"We're a little late in getting out the summer menu," Quillec later explained sheepishly. "When Jeff joined us, we decided to do a lot of revisions."
The World's Worst Waitress didn't know that, however, and her flat reading of the night's "special" (she had to sneak a peek at her cheat sheet) was so discombobulated that when she walked away, I still had no idea whether the special was pork, fish or hippopotamus. So after we dined on Quillec's signature salads -- including a wonderful combination of soft, butter-lettuce leaves and tart vinaigrette topped with a ball of fried goat cheese -- I encouraged Ned to order one of Quillec's newer dishes that I adored. For the modestly priced Chinese Dry Rub Flat Iron Steak, Quillec arranges dainty slices of juicy, grilled beef around a mound of Swiss chard sautéed with salty pancetta. It's not as sumptuously tender and succulent as the pricey 8-ounce filet or butter-drenched strip loin served with steak frites, but it's delicately seasoned and deliciously innovative.
Another favorite from the spring menu was getting a summer makeover, so I ordered the pork medallions crusted in crushed almonds (for the new version, Quillec replaces the almonds with walnuts) and enjoyed every crunchy, luscious bite. We didn't stay for dessert or espresso, because the WWW was getting on Ned's nerves. "We had to beg for bread and a pepper mill," he griped, "but she filled water glasses every 2 minutes."
You can imagine my disappointment when I returned to Hannah's the following night and found her there again. She promptly seated Bob, Loring and me in her station. In a restaurant as intimate as Hannah's, there's no tactful way of saying, "Do you mind if another server takes this table, cheri?" It did cross my mind, but that night, WWW was on her best behavior, actually proving herself to be nimble, attentive and professional.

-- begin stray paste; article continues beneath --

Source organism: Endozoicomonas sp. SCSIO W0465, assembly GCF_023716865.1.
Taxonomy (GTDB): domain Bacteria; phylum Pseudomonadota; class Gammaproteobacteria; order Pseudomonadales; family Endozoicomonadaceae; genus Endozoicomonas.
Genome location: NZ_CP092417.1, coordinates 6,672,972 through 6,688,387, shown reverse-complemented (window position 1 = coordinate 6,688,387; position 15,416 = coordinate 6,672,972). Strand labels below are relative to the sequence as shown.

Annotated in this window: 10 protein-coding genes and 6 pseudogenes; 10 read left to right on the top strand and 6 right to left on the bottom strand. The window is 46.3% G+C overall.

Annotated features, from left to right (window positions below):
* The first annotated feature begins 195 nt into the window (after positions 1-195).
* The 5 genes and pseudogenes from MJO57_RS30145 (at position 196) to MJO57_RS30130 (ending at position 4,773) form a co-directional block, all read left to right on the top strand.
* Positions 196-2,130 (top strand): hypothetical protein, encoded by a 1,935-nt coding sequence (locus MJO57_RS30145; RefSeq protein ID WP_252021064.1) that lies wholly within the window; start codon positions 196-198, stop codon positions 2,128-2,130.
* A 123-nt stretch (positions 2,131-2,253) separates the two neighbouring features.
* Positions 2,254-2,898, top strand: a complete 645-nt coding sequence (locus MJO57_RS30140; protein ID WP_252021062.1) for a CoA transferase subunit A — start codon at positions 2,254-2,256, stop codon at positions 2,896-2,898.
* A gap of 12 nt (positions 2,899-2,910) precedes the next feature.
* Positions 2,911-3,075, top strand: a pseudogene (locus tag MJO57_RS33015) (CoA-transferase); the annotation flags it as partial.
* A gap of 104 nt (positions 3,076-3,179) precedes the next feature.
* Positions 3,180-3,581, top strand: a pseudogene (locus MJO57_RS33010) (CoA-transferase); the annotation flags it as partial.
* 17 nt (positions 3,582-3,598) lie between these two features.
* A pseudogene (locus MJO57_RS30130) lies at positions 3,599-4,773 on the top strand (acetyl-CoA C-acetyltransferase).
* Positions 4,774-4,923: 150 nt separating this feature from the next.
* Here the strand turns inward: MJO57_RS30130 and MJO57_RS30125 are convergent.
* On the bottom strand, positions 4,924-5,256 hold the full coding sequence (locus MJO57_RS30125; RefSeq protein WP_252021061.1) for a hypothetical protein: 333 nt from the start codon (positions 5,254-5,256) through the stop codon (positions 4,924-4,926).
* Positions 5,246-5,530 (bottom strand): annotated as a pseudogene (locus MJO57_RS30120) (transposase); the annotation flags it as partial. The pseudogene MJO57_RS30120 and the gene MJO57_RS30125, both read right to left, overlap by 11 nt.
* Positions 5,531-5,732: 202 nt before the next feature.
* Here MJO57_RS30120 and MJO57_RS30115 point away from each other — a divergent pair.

"She's not the World's Worst Waitress," Bob said as he spooned a dab of startlingly salty olive tapenade on a crostini. "I've had much worse service. The girl at the Machine Shed comes to mind."
Other, more immediate concerns were on dairy-allergic Loring's mind. She scowled at the goat-cheese ratatouille nestled among the tapenade and citrusy white-truffle hummus on the Hannah's Dip plate. She nibbled the tapenade and announced that it was too salty.
She was much happier with her dinner. The marinated duck swimming in ginger-blueberry coulis was slightly dry, but that was how she preferred it, she said. This dish was also due for a seasonal update, along with the plate of pink, tissue-thin slices of beef carpaccio that Bob chose as his supper. "It's just too hot to eat anything heavy," he explained.
The heat didn't bother me one bit, so I ordered Quillec's most famous dish -- created, he has said, for Amy Carter's wedding. It's an artfully grilled hunk of pink salmon "crusted" with a paste of crunchy and vibrantly green crushed pistachios and served on a bed of creamy risotto. It's sensually soft inside, delicately crispy on the surface. No wonder it never has left the Hannah Bistro repertoire.
Once again we passed on desserts, but only because they all contained some dairy ingredient. (We never would have eaten a lovely crème brûlée right in front of Loring, no matter how tempting the idea.) Frankly, we were all too full to eat another bite.
And when the bill arrived, I guiltily left our server a nice big tip. After all, I didn't want her to think I was, as they say in France, le plus mauvais client de world -- the World's Worst Customer.